Mentions: The steps of this method are as follows (Fig. 1): 1) Using the gene sequences of BLAT with its own cDNA sequences, we found intron information from the BLAT results by Perl script. 2) We sliced gene sequences and cDNA sequences to folders by Perl script. In these folders, there was one sequence per file, and the gene name was the file name. Using the same gene name of the gene and cDNA file, we blasted the gene sequences and cDNA sequences using Sim4cc. Then, we got intron information from the Sim4cc results by Perl script. 3) We compared the results of the two types of software (BLAT and Sim4cc) and then got the annotated intron information. 4) We aligned intron sequences with their own gene sequences to develop detailed intron information, such as the intron position in the gene, intron length, intron number, forward-exon length, and backward-exon length, etc. 5) We compared the results from the two types of software with the annotated information to validate the methods.

Bottom Line: The results showed that each of the tools had its own advantages and disadvantages.This discrepancy could have been the result of errors in intron prediction.It is suggested that a three-phase evaluation is a fast and effective method of detecting intron annotation problems.

View Article: PubMed Central - PubMed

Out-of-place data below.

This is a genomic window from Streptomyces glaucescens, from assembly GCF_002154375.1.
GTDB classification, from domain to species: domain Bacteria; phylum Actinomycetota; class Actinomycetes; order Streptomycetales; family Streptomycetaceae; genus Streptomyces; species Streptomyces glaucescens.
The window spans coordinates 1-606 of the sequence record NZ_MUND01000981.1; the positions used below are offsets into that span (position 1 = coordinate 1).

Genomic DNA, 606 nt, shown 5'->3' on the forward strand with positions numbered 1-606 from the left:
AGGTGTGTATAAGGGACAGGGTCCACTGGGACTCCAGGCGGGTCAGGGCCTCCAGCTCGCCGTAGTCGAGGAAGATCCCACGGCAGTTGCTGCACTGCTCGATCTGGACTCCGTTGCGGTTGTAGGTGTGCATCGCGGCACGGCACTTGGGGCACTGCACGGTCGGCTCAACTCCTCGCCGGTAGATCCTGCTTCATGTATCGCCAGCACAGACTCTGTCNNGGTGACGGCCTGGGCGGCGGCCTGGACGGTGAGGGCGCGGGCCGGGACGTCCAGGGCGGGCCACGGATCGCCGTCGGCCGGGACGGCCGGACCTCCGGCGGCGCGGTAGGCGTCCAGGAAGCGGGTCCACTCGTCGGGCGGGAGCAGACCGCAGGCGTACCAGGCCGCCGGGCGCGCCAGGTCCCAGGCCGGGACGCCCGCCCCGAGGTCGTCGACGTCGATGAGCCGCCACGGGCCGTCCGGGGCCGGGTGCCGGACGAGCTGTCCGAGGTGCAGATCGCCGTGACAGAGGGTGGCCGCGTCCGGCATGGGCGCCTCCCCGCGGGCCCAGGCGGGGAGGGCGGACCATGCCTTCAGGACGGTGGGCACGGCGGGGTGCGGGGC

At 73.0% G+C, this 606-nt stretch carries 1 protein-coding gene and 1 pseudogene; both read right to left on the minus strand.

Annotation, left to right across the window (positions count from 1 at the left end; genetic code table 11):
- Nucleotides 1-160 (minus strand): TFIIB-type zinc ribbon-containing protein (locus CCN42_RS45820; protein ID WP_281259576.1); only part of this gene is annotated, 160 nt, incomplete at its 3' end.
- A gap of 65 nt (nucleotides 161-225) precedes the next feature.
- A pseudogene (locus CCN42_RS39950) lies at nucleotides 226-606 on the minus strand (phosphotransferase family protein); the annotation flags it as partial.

Affiliation: Tobacco Laboratory, Shandong Agricultural University, Shandong 271-018, China.

ABSTRACT
Intron prediction is an important problem of the constantly updated genome annotation. Using two model plant (rice and Arabidopsis) genomes, we compared two well-known intron prediction tools: the Blast-Like Alignment Tool (BLAT) and Sim4cc. The results showed that each of the tools had its own advantages and disadvantages. BLAT predicted more than 99% introns of whole genomic introns with a small number of false-positive introns. Sim4cc was successful at finding the correct introns with a false-negative rate of 1.02% to 4.85%, and it needed a longer run time than BLAT. Further, we evaluated the intron information of 10 complete plant genomes. As non-coding sequences, intron lengths are not limited by a triplet codon frame; so, intron lengths have three phases: a multiple of three bases (3n), a multiple of three bases plus one (3n + 1), and a multiple of three bases plus two (3n + 2). It was widely accepted that the percentages of the 3n, 3n + 1, and 3n + 2 introns were quite similar in genomes. Our studies showed that 80% (8/10) of species were similar in terms of the number of three phases. The percentages of 3n introns in Ostreococcus lucimarinus was excessive (47.7%), while in Ostreococcus tauri, it was deficient (29.1%). This discrepancy could have been the result of errors in intron prediction. It is suggested that a three-phase evaluation is a fast and effective method of detecting intron annotation problems.

No MeSH data available.


Related in: MedlinePlus